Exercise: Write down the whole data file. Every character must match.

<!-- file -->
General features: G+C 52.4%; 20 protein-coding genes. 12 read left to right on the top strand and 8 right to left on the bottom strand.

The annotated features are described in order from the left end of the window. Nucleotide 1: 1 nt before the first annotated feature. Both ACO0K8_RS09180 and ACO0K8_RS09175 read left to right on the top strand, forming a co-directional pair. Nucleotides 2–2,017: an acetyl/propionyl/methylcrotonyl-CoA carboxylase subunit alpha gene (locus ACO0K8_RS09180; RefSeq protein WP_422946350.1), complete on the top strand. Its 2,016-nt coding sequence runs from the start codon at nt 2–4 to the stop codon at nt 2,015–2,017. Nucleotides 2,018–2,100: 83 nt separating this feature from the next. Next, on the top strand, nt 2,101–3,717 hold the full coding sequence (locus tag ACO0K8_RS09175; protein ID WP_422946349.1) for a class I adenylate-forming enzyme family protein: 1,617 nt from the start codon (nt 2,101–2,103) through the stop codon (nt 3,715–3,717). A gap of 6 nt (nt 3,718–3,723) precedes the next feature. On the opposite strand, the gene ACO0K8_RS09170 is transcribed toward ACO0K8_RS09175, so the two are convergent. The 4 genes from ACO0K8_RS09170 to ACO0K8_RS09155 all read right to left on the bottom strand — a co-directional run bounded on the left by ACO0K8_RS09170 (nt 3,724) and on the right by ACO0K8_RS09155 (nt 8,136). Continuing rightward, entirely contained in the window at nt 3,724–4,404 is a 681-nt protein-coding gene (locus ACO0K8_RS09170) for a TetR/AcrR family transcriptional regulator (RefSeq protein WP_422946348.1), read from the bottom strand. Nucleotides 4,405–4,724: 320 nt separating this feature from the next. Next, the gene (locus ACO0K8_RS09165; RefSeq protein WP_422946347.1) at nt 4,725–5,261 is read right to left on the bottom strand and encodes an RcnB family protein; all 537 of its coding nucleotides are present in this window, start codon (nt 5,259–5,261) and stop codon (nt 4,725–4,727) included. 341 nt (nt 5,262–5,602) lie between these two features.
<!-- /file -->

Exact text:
General features: G+C 52.4%; 20 protein-coding genes. 12 read left to right on the top strand and 8 right to left on the bottom strand.

The annotated features are described in order from the left end of the window. Nucleotide 1: 1 nt before the first annotated feature. Both ACO0K8_RS09180 and ACO0K8_RS09175 read left to right on the top strand, forming a co-directional pair. Nucleotides 2–2,017: an acetyl/propionyl/methylcrotonyl-CoA carboxylase subunit alpha gene (locus ACO0K8_RS09180; RefSeq protein WP_422946350.1), complete on the top strand. Its 2,016-nt coding sequence runs from the start codon at nt 2–4 to the stop codon at nt 2,015–2,017. Nucleotides 2,018–2,100: 83 nt separating this feature from the next. Next, on the top strand, nt 2,101–3,717 hold the full coding sequence (locus tag ACO0K8_RS09175; protein ID WP_422946349.1) for a class I adenylate-forming enzyme family protein: 1,617 nt from the start codon (nt 2,101–2,103) through the stop codon (nt 3,715–3,717). A gap of 6 nt (nt 3,718–3,723) precedes the next feature. On the opposite strand, the gene ACO0K8_RS09170 is transcribed toward ACO0K8_RS09175, so the two are convergent. The 4 genes from ACO0K8_RS09170 to ACO0K8_RS09155 all read right to left on the bottom strand — a co-directional run bounded on the left by ACO0K8_RS09170 (nt 3,724) and on the right by ACO0K8_RS09155 (nt 8,136). Continuing rightward, entirely contained in the window at nt 3,724–4,404 is a 681-nt protein-coding gene (locus ACO0K8_RS09170) for a TetR/AcrR family transcriptional regulator (RefSeq protein WP_422946348.1), read from the bottom strand. Nucleotides 4,405–4,724: 320 nt separating this feature from the next. Next, the gene (locus ACO0K8_RS09165; RefSeq protein WP_422946347.1) at nt 4,725–5,261 is read right to left on the bottom strand and encodes an RcnB family protein; all 537 of its coding nucleotides are present in this window, start codon (nt 5,259–5,261) and stop codon (nt 4,725–4,727) included. 341 nt (nt 5,262–5,602) lie between these two features.